Teacher’s “Quiz Breakdown” Provides More Diagnostic InformationBy Stephanie Moorman
I, like any teacher, know that I am supposed to give assessments to my students in order to find out just where they stand in my classroom. I create a quiz (or use one that is created for me), the students get a score, and then I know if they are getting it or not. Right?
Well, it just wasn’t working that way for me. I knew Johnny got 5 out of 10 wrong, but I didn’t know what that meant. Did he get all of the addition questions right and bomb the subtraction? Was Johnny doing great with antonyms but lacking in homophones? Entering a number in my grade book wasn’t telling me these things. In fact, all it told me was what percentage of the quiz Johnny got right, not how to help him learn those things he missed (which, isn’t that the point of the quiz anyway?
To figure out what the students know or don’t know and to help guide my instruction?) So I developed this little Quiz Breakdown for me to use that would tell me what standards the kids knew, where they were lacking, where I should pull small groups, and what skills just needed to be taught whole class. Looking at this I can, in one quick glance, assess my class as a whole and decide what direction to take my next lessons in. [Click on each image below for a larger view.]
Here is how it works. When the quizzes are corrected, I go one by one and input the information on the chart. When a student gets a question wrong (say #1), I put a tally by the number 1. I then write the #1 by that student’s classroom number. I do this for all 30 students (it takes all of 10 minutes to do)
Once the data is in, I then know who needs remediation on certain skills, what standards I need to review whole class, and what standards the kids have basically mastered. You can see from this close up of the chart, that I need to make sure to do another whole class lesson on recognizing various angles (this was the first week doing that). 20 of my 30 students missed the two questions dealing with that standard. Prime factorization, on the other hand, seems to have sunk in, as only one child missed that question.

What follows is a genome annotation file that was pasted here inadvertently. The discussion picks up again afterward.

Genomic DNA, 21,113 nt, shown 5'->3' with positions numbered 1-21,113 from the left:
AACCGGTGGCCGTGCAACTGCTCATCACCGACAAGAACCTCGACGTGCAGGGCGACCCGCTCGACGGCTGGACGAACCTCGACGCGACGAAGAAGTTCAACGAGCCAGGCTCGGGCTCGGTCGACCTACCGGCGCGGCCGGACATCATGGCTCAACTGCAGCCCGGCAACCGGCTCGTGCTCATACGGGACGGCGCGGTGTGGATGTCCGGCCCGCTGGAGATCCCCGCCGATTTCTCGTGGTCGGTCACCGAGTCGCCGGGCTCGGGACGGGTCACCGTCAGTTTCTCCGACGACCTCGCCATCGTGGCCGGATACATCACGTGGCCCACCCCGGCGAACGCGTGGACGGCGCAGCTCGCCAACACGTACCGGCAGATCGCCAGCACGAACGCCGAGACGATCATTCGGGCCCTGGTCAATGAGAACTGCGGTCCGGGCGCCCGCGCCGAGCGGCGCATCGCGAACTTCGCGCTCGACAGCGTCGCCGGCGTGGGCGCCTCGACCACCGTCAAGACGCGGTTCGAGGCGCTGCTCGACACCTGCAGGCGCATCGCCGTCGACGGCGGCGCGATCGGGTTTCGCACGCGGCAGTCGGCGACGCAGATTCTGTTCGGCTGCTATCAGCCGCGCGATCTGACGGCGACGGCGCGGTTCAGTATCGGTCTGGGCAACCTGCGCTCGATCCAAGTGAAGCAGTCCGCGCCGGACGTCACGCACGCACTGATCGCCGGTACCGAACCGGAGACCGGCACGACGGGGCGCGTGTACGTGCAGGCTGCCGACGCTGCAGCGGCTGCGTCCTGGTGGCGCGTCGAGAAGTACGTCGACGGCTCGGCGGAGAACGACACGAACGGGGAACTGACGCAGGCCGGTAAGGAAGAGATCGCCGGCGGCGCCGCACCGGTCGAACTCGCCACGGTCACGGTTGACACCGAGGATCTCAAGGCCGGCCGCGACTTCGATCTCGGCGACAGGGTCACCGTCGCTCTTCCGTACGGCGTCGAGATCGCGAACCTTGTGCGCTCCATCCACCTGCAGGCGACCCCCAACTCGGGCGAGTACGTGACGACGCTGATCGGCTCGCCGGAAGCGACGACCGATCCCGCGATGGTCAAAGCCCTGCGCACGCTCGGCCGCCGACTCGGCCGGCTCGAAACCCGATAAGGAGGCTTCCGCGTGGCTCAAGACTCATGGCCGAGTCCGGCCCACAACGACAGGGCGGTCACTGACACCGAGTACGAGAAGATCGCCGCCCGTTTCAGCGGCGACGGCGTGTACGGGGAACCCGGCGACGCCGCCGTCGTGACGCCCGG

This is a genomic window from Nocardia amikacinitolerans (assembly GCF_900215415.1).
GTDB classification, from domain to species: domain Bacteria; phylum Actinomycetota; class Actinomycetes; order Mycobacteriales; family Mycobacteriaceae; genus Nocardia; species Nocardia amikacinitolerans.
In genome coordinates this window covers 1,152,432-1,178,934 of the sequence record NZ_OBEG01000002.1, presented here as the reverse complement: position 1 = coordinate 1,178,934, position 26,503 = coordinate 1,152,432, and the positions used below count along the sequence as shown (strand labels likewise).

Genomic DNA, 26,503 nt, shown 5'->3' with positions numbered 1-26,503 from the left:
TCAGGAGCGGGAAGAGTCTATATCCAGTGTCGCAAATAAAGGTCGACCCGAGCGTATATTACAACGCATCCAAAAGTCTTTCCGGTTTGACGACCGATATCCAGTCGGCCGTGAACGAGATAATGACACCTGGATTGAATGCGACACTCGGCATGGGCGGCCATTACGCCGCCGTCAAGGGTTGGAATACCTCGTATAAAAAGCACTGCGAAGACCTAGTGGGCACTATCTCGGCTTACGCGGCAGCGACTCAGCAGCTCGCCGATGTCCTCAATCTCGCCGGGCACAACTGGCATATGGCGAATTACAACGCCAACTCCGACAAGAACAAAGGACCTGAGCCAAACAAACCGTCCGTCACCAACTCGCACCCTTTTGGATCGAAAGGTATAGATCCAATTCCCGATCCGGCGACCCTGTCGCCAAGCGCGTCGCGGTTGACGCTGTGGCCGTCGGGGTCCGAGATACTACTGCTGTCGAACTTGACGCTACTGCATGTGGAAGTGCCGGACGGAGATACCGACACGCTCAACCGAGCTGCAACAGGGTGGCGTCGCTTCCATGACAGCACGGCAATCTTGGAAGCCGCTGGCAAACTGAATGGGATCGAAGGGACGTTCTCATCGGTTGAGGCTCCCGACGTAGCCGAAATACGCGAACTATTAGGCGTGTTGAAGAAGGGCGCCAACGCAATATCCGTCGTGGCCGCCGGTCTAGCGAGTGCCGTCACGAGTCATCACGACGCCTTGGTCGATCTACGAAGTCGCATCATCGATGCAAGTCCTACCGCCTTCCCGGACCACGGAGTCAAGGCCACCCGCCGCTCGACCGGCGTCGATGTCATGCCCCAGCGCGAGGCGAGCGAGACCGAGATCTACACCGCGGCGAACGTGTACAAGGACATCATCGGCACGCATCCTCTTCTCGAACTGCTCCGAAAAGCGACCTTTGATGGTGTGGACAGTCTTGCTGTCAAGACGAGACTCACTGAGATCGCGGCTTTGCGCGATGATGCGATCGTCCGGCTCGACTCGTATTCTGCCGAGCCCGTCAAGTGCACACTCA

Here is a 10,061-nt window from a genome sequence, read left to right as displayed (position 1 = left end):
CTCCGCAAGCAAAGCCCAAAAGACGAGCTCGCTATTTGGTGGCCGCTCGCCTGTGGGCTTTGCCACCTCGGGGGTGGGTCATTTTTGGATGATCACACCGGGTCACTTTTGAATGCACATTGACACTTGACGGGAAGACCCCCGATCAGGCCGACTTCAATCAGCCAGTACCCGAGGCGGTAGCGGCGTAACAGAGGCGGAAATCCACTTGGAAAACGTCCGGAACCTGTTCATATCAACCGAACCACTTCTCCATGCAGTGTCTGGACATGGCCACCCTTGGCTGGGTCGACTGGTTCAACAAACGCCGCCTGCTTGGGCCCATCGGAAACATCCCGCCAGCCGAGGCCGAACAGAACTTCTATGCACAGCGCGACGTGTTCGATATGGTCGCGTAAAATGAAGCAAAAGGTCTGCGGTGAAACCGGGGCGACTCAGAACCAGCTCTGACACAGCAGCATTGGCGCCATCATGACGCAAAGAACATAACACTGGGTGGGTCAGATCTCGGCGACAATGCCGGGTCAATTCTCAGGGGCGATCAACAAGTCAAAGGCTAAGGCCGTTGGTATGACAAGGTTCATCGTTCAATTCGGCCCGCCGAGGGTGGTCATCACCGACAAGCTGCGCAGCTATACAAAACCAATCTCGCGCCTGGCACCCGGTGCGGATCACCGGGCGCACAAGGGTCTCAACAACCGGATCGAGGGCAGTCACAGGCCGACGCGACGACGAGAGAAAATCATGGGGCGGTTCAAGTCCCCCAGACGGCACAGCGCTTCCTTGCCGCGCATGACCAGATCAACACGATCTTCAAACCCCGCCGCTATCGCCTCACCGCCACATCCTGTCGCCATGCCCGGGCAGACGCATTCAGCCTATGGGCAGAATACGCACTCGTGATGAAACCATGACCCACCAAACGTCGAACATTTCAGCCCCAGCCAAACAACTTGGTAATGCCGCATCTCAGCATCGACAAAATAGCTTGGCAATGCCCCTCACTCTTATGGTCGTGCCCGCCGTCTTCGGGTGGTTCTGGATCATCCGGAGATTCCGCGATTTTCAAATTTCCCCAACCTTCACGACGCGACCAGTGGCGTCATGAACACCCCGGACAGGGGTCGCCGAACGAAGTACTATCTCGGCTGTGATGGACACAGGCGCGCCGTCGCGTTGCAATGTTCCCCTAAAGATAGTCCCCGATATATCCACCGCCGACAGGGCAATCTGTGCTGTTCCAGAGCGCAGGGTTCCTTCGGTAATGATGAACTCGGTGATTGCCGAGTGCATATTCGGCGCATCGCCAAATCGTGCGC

The final step is to create my remediation groups. I write the standard/skill for the group, then look for all of the children who missed that skill. You can see in this picture, Student #7 missed the question about ordering decimals (along with 3 other children). I have chosen to make that a focus of one of my small group remediation lessons so I put #7 under my first group.
Since most of my students did fairly well on this quiz (whoo hooo!) I don’t need to pull a second ordering decimals group. That is why there are no names there.
I keep these all year long. Every other quiz or so, I look back and them to see if there are any patterns, growth, etc… They really help me to get a better grasp on what my students are learning and help to guide my instruction.
Here is where you can access the form.. I have one for math/science and one for Lang Arts (as there are more questions in LA than math, on my assessments) Feel free to use whichever fits your needs.